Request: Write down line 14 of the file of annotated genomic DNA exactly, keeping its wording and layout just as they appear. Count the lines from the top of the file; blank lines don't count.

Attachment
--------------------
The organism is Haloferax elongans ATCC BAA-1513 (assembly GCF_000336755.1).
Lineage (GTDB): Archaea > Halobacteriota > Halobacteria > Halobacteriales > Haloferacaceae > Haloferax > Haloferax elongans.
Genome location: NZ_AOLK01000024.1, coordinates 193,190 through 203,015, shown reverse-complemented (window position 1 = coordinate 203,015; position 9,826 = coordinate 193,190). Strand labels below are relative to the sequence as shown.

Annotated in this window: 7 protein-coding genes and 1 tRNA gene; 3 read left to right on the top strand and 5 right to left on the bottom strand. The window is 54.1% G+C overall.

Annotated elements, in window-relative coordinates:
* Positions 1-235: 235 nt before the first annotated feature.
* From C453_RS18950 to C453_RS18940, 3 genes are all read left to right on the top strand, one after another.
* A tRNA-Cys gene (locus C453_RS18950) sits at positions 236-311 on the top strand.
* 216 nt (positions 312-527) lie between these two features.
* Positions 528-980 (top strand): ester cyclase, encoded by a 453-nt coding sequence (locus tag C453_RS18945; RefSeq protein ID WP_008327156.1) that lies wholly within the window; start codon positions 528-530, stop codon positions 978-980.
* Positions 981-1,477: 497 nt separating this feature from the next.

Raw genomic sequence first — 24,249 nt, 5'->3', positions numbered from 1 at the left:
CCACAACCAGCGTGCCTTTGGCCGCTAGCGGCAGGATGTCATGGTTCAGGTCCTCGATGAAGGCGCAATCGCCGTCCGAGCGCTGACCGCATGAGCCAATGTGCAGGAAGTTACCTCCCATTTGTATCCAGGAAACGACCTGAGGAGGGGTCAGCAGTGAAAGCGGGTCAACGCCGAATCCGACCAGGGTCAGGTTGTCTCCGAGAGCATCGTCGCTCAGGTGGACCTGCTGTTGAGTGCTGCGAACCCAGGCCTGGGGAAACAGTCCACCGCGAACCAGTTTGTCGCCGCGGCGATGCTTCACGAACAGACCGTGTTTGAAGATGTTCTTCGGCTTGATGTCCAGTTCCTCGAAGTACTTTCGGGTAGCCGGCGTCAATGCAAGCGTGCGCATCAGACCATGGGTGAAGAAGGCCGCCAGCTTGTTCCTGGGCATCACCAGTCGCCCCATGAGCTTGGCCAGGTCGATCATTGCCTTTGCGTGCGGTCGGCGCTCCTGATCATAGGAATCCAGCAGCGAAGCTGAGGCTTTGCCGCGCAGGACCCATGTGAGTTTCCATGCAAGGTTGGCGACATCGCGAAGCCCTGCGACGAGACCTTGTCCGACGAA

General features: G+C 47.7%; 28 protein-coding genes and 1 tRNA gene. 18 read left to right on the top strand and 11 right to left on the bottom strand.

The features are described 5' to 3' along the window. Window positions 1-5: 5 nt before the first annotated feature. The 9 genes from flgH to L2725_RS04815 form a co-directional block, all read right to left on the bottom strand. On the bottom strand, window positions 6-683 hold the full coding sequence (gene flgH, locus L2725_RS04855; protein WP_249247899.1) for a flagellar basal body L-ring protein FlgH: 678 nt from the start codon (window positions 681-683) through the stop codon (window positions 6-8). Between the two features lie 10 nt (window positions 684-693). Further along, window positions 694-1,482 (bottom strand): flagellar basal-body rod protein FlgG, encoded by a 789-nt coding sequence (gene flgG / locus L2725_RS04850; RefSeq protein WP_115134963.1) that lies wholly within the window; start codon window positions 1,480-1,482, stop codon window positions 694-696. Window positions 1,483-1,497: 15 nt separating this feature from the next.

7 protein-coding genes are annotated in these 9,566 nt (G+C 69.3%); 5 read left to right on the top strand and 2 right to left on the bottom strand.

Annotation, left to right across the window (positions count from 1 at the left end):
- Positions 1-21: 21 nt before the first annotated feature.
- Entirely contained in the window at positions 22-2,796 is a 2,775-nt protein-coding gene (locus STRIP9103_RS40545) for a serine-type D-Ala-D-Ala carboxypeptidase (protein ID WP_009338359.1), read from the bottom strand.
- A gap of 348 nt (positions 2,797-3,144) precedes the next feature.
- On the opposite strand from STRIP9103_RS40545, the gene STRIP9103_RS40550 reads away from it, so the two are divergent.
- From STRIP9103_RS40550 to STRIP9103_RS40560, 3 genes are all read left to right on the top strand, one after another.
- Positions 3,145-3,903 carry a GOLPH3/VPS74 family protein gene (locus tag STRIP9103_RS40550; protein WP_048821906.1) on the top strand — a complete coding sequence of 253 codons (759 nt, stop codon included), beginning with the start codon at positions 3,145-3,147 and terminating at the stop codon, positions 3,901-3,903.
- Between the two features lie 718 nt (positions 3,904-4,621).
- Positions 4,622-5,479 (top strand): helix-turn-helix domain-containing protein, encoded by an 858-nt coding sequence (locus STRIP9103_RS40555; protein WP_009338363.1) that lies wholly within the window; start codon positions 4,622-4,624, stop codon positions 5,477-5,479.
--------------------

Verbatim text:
General features: G+C 47.7%; 28 protein-coding genes and 1 tRNA gene. 18 read left to right on the top strand and 11 right to left on the bottom strand.